A novel, space-time coding antenna promotes 6G and secure wireless communications — ScienceDaily

A research team co-led by a scientist at City University of Hong Kong (CityU) has developed a novel antenna that allows manipulation of the direction, frequency and amplitude of the radiated beam, and is expected to play an important role in the integration of sensing and communications (ISAC) for 6th-generation (6G) wireless communications.

The structure and characteristics of traditional antennas cannot be changed once fabricated. However, the direction, frequency, and amplitude of the electromagnetic waves from this new-generation antenna, which is called a “sideband-free space-time-coding (STC) metasurface antenna,” can be changed through space-time coding (i.e. software control), enabling great user flexibility.

The key to this innovative feature is that the response of the metasurface (artificial, thin-sheet material with sub-wavelength thickness and made of several sub-wavelength meta-atoms) can be changed by switching the meta-atoms on its surface between radiating and non-radiating states, like turning on and off switches, by controlling the electric current. This allows the STC metasurface antenna to realize complicated wave manipulation in the space and frequency domains through software control, and to create a desired radiation pattern and a highly directed beam.

Professor Chan Chi-hou, Acting Provost and Chair Professor of Electronic Engineering in the Department of Electrical Engineering at CityU, who led the research, highlighted that the antenna relies on the successful combination of two research advances, namely amplitude-modulated (AM) leaky-wave antennas and space-time coding techniques.

Dr Wu Gengbo, postdoctoral fellow in the State Key Laboratory of Terahertz and Millimeter Waves (SKLTMW) at CityU, first proposed the new concept of AM leaky-wave antennas in 2020 in his PhD studies at CityU. “The concept provides an analytical approach to synthesize antennas with the desired radiation patterns for different specific uses by simply changing the antennas’ shape and structure,” explained Dr Wu.

But as with other antennas, once the AM leaky-wave antenna is fabricated, its radiation characteristics are fixed. At about that time, Dr Dai Junyan, from a research group led by Academician Cui Tiejun and Professor Cheng Qiang, from Southeast University at Nanjing, China, who pioneered STC technologies, joined Professor Chan’s group at CityU. “Dr Dai’s expertise in space-time coding and digital metasurfaces to dynamically reconfigure antenna performance added a new, important dimension to the antenna research at the SKLTMW,” said Professor Chan, who is also Director of the SKLTMW at CityU.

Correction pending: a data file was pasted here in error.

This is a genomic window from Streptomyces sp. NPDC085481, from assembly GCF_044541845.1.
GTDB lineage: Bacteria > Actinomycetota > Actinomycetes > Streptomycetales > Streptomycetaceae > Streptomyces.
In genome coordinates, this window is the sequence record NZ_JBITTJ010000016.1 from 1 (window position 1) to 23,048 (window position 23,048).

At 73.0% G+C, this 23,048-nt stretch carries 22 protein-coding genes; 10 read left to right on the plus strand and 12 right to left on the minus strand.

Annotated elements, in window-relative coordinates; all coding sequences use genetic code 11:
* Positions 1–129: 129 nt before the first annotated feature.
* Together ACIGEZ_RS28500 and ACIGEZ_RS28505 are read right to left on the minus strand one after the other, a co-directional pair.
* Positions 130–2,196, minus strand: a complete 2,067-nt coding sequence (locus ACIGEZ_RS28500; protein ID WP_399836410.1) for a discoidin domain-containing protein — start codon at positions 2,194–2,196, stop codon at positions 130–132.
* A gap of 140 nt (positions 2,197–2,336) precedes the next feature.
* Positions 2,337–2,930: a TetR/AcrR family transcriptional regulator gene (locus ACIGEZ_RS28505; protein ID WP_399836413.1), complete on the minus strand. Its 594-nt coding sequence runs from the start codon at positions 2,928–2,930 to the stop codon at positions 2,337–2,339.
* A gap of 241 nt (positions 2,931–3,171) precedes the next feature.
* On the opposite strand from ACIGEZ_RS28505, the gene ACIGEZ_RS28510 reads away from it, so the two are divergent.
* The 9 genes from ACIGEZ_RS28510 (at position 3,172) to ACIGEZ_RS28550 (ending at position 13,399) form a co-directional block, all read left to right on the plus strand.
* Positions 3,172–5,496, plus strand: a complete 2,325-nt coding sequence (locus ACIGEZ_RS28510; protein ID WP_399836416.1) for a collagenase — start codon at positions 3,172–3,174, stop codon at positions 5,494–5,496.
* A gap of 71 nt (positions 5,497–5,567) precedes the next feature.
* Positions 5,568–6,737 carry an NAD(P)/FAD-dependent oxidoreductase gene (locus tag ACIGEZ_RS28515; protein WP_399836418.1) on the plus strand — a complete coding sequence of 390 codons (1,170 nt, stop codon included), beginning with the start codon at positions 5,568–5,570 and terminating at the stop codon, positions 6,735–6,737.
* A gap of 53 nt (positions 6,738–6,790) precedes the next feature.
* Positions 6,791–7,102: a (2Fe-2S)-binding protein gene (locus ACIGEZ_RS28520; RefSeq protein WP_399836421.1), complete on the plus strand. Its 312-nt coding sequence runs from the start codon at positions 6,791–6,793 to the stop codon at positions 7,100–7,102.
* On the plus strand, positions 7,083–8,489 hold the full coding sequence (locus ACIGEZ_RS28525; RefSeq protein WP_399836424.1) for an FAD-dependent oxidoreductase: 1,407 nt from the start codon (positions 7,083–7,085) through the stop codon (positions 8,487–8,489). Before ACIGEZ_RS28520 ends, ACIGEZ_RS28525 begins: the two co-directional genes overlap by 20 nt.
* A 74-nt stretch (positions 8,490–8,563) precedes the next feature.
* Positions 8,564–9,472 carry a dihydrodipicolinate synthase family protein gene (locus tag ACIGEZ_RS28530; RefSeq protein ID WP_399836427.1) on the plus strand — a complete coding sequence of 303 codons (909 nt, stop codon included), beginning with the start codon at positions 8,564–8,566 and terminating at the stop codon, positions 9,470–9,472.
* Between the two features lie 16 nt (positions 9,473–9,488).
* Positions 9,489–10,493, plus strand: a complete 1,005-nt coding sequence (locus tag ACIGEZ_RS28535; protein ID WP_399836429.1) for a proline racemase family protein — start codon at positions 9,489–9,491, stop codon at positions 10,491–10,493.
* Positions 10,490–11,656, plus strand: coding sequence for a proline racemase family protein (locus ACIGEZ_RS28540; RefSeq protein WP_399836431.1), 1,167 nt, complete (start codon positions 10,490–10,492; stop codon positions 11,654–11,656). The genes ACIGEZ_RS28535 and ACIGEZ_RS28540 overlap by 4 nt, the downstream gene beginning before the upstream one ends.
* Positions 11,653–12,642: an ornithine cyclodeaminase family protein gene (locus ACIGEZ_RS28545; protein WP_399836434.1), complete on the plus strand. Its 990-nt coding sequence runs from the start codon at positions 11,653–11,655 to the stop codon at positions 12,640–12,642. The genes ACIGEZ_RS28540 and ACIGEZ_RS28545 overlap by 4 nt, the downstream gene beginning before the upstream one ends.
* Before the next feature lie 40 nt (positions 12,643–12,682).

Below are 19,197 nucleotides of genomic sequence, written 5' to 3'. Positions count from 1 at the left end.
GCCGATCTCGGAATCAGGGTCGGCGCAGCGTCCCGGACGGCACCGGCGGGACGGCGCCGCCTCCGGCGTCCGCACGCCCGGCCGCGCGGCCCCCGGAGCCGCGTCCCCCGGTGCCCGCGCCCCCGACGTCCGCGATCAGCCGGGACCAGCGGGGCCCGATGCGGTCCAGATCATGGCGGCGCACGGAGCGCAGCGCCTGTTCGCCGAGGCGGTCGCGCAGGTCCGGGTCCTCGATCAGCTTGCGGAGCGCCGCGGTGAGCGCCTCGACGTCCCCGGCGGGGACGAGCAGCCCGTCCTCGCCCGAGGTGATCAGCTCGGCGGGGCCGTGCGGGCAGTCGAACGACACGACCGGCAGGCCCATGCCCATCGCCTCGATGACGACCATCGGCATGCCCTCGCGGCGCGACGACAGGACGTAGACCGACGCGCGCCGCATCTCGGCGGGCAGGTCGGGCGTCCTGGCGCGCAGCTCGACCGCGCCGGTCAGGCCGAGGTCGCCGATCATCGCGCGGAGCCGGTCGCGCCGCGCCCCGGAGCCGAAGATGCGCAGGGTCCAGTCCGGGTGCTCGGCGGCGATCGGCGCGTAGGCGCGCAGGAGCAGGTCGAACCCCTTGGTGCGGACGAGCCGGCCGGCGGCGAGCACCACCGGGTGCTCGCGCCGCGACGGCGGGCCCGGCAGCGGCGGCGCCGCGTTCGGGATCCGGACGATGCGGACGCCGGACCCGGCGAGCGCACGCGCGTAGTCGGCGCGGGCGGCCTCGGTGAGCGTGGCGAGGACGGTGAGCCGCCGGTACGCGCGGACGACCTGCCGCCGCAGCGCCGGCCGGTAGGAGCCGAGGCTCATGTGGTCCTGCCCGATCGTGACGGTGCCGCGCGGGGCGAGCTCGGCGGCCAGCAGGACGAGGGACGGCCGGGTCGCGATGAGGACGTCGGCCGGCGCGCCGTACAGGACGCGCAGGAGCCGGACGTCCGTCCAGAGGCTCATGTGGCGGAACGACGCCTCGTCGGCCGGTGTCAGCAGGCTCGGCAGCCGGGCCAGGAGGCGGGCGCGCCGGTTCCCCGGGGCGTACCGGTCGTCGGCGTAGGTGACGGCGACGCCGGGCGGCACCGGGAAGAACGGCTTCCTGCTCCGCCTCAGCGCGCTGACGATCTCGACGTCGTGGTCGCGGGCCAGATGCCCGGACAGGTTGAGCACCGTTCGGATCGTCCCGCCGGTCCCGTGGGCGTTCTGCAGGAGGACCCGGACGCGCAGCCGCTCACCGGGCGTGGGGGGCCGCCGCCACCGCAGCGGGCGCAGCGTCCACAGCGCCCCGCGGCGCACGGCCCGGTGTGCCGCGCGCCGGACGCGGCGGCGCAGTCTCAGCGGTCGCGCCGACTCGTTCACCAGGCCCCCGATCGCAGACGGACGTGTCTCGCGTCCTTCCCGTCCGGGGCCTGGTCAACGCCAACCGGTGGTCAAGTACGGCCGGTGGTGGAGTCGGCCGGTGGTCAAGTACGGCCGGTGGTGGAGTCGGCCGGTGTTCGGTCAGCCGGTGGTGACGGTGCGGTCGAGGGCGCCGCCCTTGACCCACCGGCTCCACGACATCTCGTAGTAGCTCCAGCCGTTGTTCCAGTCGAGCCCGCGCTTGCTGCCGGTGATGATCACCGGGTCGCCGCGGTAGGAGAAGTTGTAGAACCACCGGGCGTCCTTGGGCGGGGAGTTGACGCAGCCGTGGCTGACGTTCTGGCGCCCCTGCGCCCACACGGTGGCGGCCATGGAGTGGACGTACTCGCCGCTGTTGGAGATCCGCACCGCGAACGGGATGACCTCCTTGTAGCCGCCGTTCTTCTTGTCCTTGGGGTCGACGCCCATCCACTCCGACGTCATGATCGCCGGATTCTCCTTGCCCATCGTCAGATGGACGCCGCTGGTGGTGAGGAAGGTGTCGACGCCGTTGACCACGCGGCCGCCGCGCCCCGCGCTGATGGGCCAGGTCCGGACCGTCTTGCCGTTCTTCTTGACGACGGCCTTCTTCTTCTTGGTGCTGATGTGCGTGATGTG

Moreover, the time modulation of electromagnetic waves on metasurfaces usually generates unwanted harmonic frequencies, called sidebands. These sidebands carry part of the radiated electromagnetic wave energy and interfere with the useful communication channels of the antenna, leading to “spectrum pollution.” But Professor Chan and his team proposed a novel design, which makes use of a waveguide (a line for transmitting electromagnetic waves by successive reflection from the inner wall) and successfully suppressed the undesired harmonics, achieving a high-directivity beam and enabling secure communication.

“With the AM leaky-wave antenna and space-time coding technologies, we achieve the designated radiation characteristics by controlling the on-off sequences and duration of the ‘switches’ on the antenna through software,” said Professor Chan.

“A high-directivity beam can be generated with the new antenna, allowing a wide range of radiation performance without having to redesign the antenna, except for using different STC inputs,” added Dr Wu.

The energy from the radiated beam of the STC metasurface antenna can be focused to a focal point with fixed or varying focal lengths, which can be used for real-time imaging and treated as a type of radar to scan the environment and feedback data. “The invention plays an important role in the ISAC for 6G wireless communications,” Professor Chan explained. “For example, the radiated beam can scan a person and create an image of the person, allowing mobile phone users to talk to each other with 3D hologram imaging. It also performs better against eavesdropping than the conventional transmitter architecture.”

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